Hershey Co. to Produce Elvis Presley Candy

Limited Edition Designed to Boost Sagging Sales

By Published on . 3

NEW YORK (AdAge.com) -- Fat Elvis might have put deep-fried peanut-butter-and-banana-sandwiches on the map, but Skinny Elvis is getting the spotlight as Hershey Co. turns to the King to shake up Reese's sales.
A skinny, early Elvis is being used to promote sales of Reese's candy.
A skinny, early Elvis is being used to promote sales of Reese's candy.

30th anniversary
Coinciding with the 30th Anniversary of Elvis's death next summer, Hershey will shimmy onto the shelf a limited-edition peanut-butter-and-banana-creme variety inspired by the rock 'n' roll legend. And the rollout will be accompanied by a significant promotional outlay.

The push comes as part of Hershey's effort to regain momentum for its brands, which have lost share to Mars during the last three months. Sales for Reese's -- No. 1 in the chocolate category -- fell slightly during the last year to $412 million. And while many retailers question the appeal of the new flavor itself, the power of the pompadoured pop star is expected to bring attention to the item in stores.

Trip to Graceland
"Even retailers who don't do much with limited editions will with this one," said an executive close to Hershey. In part, that's because Hershey plans to promote it with far more pomp and circumstance than is typically put against its limited editions. Peanut-butter-and-banana-creme, which features Elvis (the skinny one) on package graphics, will include an under-the-label instant-win game offering a trip for two to Graceland. Other prizes include Elvis memorabilia and a limited-edition Elvis Nascar car.

Hershey will also place Elvis on the side of its Reese's Nascar car and will tout the Elvis tie-in heavily with advertising, in-store efforts and a major public-relations outreach during August and September, especially during Elvis Week 2007, which will be held Aug. 11-19. Because 2007 represents the 30th anniversary of Elvis' death, the event, according to the website of promoter Elvis Presley Enterprises, is expected to "be the biggest, most exciting Elvis Week ever."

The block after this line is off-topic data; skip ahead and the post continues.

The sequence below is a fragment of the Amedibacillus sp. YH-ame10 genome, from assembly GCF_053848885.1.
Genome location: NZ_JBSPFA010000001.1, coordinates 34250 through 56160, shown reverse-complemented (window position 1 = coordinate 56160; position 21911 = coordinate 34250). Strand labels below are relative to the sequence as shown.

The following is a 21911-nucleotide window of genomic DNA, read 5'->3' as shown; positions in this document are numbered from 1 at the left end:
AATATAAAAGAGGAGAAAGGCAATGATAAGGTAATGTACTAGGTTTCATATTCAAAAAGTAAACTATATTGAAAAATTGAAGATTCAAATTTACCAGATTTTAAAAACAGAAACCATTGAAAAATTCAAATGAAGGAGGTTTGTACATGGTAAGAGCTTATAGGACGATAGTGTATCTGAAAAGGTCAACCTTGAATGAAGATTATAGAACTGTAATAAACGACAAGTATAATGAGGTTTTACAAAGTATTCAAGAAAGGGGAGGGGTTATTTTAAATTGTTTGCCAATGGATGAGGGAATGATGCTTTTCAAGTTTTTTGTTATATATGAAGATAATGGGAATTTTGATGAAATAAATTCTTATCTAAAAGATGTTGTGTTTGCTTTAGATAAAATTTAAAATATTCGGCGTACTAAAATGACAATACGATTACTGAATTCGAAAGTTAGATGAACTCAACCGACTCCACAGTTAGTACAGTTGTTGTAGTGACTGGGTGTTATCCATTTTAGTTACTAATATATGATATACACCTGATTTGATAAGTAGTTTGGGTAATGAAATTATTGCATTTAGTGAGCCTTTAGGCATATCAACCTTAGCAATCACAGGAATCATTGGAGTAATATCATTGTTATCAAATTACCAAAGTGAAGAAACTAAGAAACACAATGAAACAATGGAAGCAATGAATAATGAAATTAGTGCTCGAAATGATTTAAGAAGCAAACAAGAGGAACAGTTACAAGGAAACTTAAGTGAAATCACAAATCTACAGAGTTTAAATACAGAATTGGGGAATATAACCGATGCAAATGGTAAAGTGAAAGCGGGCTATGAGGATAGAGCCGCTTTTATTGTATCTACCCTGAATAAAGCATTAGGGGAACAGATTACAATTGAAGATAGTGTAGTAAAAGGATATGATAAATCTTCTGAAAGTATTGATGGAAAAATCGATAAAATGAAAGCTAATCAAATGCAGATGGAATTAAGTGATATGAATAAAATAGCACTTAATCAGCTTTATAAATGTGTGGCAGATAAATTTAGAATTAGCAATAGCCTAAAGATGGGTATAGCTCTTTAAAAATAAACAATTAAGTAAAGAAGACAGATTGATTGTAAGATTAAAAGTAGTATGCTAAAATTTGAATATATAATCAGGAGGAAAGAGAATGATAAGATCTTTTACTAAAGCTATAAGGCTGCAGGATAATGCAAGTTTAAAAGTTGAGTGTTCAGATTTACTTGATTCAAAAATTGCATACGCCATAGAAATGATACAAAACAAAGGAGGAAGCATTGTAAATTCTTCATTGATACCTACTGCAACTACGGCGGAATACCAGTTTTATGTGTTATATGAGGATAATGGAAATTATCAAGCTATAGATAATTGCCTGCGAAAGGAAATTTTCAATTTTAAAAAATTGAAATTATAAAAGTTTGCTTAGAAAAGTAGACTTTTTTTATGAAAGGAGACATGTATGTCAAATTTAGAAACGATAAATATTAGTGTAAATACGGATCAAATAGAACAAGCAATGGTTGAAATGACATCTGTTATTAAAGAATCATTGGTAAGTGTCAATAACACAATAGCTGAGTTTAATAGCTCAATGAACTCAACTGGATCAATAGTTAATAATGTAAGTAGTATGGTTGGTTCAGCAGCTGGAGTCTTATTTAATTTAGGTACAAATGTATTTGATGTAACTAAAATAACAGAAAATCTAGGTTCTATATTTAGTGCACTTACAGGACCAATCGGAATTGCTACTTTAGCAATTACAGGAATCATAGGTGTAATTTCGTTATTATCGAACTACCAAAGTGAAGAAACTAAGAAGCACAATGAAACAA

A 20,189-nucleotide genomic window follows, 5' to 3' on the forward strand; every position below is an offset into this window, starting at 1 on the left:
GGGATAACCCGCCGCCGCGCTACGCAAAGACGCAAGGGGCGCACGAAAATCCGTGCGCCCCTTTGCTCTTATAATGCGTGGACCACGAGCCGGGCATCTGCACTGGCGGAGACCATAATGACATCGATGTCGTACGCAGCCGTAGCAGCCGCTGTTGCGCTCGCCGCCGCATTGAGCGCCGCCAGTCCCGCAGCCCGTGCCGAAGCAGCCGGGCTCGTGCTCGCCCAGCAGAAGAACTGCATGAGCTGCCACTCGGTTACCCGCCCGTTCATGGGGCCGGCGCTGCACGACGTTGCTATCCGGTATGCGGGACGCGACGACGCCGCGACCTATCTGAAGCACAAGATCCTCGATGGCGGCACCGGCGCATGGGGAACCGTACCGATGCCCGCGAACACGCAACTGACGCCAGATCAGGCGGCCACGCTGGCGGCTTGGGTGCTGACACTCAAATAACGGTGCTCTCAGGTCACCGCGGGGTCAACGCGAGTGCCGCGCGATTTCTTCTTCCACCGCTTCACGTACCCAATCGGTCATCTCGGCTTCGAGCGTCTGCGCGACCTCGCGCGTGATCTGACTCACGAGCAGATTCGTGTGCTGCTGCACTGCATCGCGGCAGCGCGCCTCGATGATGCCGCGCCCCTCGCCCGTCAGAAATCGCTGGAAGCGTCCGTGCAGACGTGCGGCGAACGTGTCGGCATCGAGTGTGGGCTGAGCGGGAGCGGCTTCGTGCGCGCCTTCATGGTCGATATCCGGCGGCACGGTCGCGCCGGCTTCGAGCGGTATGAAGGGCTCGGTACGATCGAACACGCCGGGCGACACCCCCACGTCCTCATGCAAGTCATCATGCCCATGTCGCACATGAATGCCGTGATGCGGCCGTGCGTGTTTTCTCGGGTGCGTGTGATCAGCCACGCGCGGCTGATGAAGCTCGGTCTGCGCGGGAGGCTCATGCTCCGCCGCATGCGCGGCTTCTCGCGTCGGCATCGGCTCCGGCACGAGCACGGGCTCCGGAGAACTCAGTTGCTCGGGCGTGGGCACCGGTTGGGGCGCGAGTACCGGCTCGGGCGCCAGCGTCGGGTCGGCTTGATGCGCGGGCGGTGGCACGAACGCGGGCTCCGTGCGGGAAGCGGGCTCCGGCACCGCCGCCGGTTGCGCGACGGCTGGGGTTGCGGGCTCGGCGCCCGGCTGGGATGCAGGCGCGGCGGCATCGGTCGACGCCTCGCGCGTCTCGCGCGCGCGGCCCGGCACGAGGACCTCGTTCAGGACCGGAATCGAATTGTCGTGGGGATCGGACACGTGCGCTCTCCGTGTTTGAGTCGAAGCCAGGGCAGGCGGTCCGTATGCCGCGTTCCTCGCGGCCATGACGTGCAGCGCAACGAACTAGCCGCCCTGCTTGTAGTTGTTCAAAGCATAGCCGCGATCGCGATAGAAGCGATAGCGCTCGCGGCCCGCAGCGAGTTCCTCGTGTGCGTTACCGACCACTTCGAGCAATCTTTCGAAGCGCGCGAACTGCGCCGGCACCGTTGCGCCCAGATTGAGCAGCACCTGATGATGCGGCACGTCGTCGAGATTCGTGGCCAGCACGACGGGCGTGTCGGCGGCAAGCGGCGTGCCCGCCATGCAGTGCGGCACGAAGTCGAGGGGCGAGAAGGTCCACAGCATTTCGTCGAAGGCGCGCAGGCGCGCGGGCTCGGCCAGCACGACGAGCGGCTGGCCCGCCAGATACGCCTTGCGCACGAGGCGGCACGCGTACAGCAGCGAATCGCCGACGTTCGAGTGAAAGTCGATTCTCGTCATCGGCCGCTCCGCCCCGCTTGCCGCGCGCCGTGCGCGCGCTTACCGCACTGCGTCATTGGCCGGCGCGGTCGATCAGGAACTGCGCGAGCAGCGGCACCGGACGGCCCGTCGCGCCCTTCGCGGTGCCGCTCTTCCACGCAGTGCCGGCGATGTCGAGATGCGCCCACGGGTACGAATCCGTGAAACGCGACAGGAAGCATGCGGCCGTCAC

A proven icon
This year's buzz aside, Elvis has done well hawking products posthumously, ranking first in Forbes' 2005 list of top-earning deceased celebrities with $45 million in sales last year. The King is featured in ads for the Honda CR-V, he'll be touted in a TV Guide tribute CD on the magazine's Dec. 11 cover and he has recently been licensed for everything from revolvers (the Elvis Presley "Taking Care of Business" Smith & Wesson) to keys. Zippo has sold out its limited-edition Elvis lighters annually for the last 20 years.

"Elvis is such a tried-and-true icon, using him is going to work [for Hershey]. The question is how big it will be," said Landor managing director Allen Adamson. That said, though, he added there is "potential upside and very little downside."

Steven Addis, president of Addis Creson, agrees that using the borrowed interest of Elvis couldn't hurt and is actually a great way to test a product. Given the promotional efforts around the variety, he suggested Hershey is thinking of rolling out a banana-creme Reese's variety longer term, and using Elvis is "a good way to get trial early on."

Retailers agree, even those who aren't crazy about the flavor combination. "I didn't like the way it tastes, but anything with Elvis has a possibility," said one Midwest grocery executive. "The girls in my office are thrilled." Even 30 years dead, Elvis still has a way with the ladies.
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